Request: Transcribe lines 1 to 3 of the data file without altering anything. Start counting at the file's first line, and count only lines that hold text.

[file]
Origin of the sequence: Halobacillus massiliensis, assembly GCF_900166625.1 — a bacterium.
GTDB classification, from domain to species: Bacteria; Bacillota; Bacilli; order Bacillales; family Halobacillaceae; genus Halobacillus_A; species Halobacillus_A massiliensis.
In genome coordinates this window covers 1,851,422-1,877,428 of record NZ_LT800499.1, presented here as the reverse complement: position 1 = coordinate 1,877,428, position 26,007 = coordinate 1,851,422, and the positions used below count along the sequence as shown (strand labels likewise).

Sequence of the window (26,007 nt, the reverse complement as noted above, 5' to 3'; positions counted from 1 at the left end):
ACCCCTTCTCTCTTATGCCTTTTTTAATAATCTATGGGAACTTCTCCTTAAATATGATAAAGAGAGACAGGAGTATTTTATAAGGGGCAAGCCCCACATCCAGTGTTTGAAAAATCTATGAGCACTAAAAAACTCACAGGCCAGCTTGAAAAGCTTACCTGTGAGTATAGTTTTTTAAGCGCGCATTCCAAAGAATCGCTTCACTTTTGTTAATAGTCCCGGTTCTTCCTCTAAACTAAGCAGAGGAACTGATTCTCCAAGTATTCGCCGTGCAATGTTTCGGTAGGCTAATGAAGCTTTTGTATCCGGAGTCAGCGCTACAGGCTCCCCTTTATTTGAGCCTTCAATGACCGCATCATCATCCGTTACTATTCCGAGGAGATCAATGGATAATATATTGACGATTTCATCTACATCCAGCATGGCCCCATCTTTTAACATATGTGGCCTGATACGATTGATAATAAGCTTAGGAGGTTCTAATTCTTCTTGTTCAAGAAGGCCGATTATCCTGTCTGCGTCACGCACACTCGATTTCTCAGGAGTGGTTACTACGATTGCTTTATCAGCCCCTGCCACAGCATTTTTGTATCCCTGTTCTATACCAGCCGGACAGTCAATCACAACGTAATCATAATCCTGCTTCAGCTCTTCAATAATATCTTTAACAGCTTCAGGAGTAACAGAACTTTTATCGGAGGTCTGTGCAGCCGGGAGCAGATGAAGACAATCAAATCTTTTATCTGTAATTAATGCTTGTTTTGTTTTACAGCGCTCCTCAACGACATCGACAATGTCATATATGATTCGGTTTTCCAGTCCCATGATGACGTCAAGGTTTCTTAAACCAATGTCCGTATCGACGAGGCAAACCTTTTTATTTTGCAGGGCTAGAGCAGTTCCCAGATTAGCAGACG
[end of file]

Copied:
Origin of the sequence: Halobacillus massiliensis, assembly GCF_900166625.1 — a bacterium.
GTDB classification, from domain to species: Bacteria; Bacillota; Bacilli; order Bacillales; family Halobacillaceae; genus Halobacillus_A; species Halobacillus_A massiliensis.
In genome coordinates this window covers 1,851,422-1,877,428 of record NZ_LT800499.1, presented here as the reverse complement: position 1 = coordinate 1,877,428, position 26,007 = coordinate 1,851,422, and the positions used below count along the sequence as shown (strand labels likewise).